True, birth in NOT suffering to the other members of that family, and famine or epidemics or wholesale extinction is NOT suffering to a rival people or tribe across the border. But why has this implication of the opposite quality existing AWAY from the experiencer(s) been brought in? And ‘birth’ of something liked etc . . . . ‘birth’ in the sense of something coming to be?
…We may not remember, but birth is a traumatic event, just like the dying moment. Coming out of the birth canal is a traumatic event for both the mother and the baby.- Birth is suffering.
metta to all
October 24, 2018 at 4:31 pm #19033
Many thanks for the link HEMAVATA SUTTA. I just opened it. Looks very absorbing
October 25, 2018 at 10:25 am #19052
y not asked: “How has birth been taken in the sense of’ Does one suffer when a baby is born to the family?’ etc. and the suffering taken in regard to those not experiencing birth?”
All jati eventually lead to suffering. That is the deeper message in the Dhammacakkappavattana Sutta.
I was just explaining the verse, “yampicchaṃ na labhati tampi dukkhāṃ” in that older post: “If one does not get what one likes, that is suffering”.
– That older post, “Does the First Noble Truth Describe only Suffering?“ focused on the concept embedded in that verse in a mundane sense, i.e., to covey the basic idea: “If one does not get what one likes, that is suffering”.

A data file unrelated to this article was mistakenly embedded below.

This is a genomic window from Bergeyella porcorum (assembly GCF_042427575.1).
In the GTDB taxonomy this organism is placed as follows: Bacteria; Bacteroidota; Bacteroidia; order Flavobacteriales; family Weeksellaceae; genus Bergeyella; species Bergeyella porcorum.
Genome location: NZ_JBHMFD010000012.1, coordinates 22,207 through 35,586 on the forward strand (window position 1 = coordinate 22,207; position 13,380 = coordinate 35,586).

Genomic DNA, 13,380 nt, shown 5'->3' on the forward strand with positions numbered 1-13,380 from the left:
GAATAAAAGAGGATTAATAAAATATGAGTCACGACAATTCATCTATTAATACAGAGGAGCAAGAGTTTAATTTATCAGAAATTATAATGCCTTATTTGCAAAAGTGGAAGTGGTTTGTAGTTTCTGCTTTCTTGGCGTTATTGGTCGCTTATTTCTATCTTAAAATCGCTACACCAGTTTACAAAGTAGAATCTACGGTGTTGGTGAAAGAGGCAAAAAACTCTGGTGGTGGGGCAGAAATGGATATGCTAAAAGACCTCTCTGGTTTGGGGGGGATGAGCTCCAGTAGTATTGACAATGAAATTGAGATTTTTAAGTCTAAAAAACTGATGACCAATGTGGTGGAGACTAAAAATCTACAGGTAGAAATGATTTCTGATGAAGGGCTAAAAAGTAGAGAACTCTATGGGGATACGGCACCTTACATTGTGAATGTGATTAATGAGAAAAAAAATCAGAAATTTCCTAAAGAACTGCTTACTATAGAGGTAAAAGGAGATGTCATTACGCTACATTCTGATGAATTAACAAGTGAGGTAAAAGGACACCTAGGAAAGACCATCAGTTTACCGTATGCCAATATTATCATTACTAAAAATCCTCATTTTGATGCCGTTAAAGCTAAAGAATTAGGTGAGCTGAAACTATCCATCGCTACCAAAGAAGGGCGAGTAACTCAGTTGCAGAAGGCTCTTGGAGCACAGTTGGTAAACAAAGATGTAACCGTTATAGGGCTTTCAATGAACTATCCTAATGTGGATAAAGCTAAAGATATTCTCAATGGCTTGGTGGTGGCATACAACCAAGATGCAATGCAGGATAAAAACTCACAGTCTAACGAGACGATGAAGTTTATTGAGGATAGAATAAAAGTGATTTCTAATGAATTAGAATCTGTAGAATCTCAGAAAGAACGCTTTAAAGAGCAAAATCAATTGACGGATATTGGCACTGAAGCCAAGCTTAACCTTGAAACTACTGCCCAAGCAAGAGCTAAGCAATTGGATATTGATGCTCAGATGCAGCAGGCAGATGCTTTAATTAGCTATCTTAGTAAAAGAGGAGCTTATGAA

– In the LONG RUN all jati lead to suffering.
However, with the birth of a baby, eventual net result is suffering. This may not be obvious to many. But it will become clear as one proceeds on the Path. In fact, it becomes clear when one gets close to the Anagami stage.
This is why the Buddha said, “This Dhamma is difficult to understand”. However, things will become clear as we proceed. The three posts that I published in recent days are an attempt to get to some key concepts. I am planning to publish two more. Please read them over and over as needed (especially after reading the next post, which may be out today).
October 28, 2018 at 6:32 am #19113
Re Lal’s and my own post Oct 23 about how news reached the other realms,
“…..and notified their higher-lying main realm….the news progressively propagated to higher-lying realms” . “The Buddha did not have to assist them”
From: Great Chronicle of Buddhas: Mahabuddhavamsa by Ven. Mingun Sayadaw,
link forwarded by SengKiat (October 28, 2018 at 3:20 am) in the post:
-What is the significance of these 4 moon days in Buddha Dhamma?- Chp.9, p.359:
“No sooner had the Buddha uttered this sentence of “Dve’me bhikkhave ante” than the sound that had appeared spread all over the ten-thousand world systems reaching Bhavagga,the highest of the arupa worlds above and avici, the lowest of the hells below.” So this must be how the beings in the other realms were ‘alerted’ – and yet not ‘violating’ the general rule that beings from a lower realm cannot of themselves communicate with those of a higher one.
This makes for consistency throughout.
I thank SengKiat heartily for the link. Immensely interesting book. It will take me weeks to just read through it.
Metta to all beings